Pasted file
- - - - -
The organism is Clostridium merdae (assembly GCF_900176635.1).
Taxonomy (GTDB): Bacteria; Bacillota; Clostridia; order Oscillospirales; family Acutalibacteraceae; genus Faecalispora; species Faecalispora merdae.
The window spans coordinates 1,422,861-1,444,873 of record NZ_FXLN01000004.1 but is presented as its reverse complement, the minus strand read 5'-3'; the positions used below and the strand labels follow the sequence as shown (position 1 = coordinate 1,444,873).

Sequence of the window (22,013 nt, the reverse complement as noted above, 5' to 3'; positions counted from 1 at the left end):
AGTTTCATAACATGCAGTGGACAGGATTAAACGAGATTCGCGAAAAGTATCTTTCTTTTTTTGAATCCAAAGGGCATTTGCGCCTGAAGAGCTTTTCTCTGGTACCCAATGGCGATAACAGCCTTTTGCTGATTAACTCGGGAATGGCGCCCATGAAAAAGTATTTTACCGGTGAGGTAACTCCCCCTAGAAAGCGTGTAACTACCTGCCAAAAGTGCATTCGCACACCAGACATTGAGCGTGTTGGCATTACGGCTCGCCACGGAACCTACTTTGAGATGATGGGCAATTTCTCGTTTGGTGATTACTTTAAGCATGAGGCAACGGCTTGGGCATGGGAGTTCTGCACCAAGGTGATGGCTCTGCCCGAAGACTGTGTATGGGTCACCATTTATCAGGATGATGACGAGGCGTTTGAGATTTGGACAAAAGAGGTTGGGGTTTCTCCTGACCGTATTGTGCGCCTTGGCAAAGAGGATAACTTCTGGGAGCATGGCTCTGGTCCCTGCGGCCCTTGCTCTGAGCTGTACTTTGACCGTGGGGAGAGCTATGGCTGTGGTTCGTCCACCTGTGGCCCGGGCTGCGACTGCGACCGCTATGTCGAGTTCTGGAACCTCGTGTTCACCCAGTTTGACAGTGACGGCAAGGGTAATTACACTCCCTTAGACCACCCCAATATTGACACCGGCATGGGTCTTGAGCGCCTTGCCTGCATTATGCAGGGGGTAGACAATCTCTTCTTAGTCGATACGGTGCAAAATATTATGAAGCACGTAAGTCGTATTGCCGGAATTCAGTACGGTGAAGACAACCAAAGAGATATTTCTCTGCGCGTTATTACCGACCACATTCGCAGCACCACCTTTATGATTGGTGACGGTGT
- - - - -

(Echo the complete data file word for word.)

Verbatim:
The organism is Clostridium merdae (assembly GCF_900176635.1).
Taxonomy (GTDB): Bacteria; Bacillota; Clostridia; order Oscillospirales; family Acutalibacteraceae; genus Faecalispora; species Faecalispora merdae.
The window spans coordinates 1,422,861-1,444,873 of record NZ_FXLN01000004.1 but is presented as its reverse complement, the minus strand read 5'-3'; the positions used below and the strand labels follow the sequence as shown (position 1 = coordinate 1,444,873).

Sequence of the window (22,013 nt, the reverse complement as noted above, 5' to 3'; positions counted from 1 at the left end):
AGTTTCATAACATGCAGTGGACAGGATTAAACGAGATTCGCGAAAAGTATCTTTCTTTTTTTGAATCCAAAGGGCATTTGCGCCTGAAGAGCTTTTCTCTGGTACCCAATGGCGATAACAGCCTTTTGCTGATTAACTCGGGAATGGCGCCCATGAAAAAGTATTTTACCGGTGAGGTAACTCCCCCTAGAAAGCGTGTAACTACCTGCCAAAAGTGCATTCGCACACCAGACATTGAGCGTGTTGGCATTACGGCTCGCCACGGAACCTACTTTGAGATGATGGGCAATTTCTCGTTTGGTGATTACTTTAAGCATGAGGCAACGGCTTGGGCATGGGAGTTCTGCACCAAGGTGATGGCTCTGCCCGAAGACTGTGTATGGGTCACCATTTATCAGGATGATGACGAGGCGTTTGAGATTTGGACAAAAGAGGTTGGGGTTTCTCCTGACCGTATTGTGCGCCTTGGCAAAGAGGATAACTTCTGGGAGCATGGCTCTGGTCCCTGCGGCCCTTGCTCTGAGCTGTACTTTGACCGTGGGGAGAGCTATGGCTGTGGTTCGTCCACCTGTGGCCCGGGCTGCGACTGCGACCGCTATGTCGAGTTCTGGAACCTCGTGTTCACCCAGTTTGACAGTGACGGCAAGGGTAATTACACTCCCTTAGACCACCCCAATATTGACACCGGCATGGGTCTTGAGCGCCTTGCCTGCATTATGCAGGGGGTAGACAATCTCTTCTTAGTCGATACGGTGCAAAATATTATGAAGCACGTAAGTCGTATTGCCGGAATTCAGTACGGTGAAGACAACCAAAGAGATATTTCTCTGCGCGTTATTACCGACCACATTCGCAGCACCACCTTTATGATTGGTGACGGTGT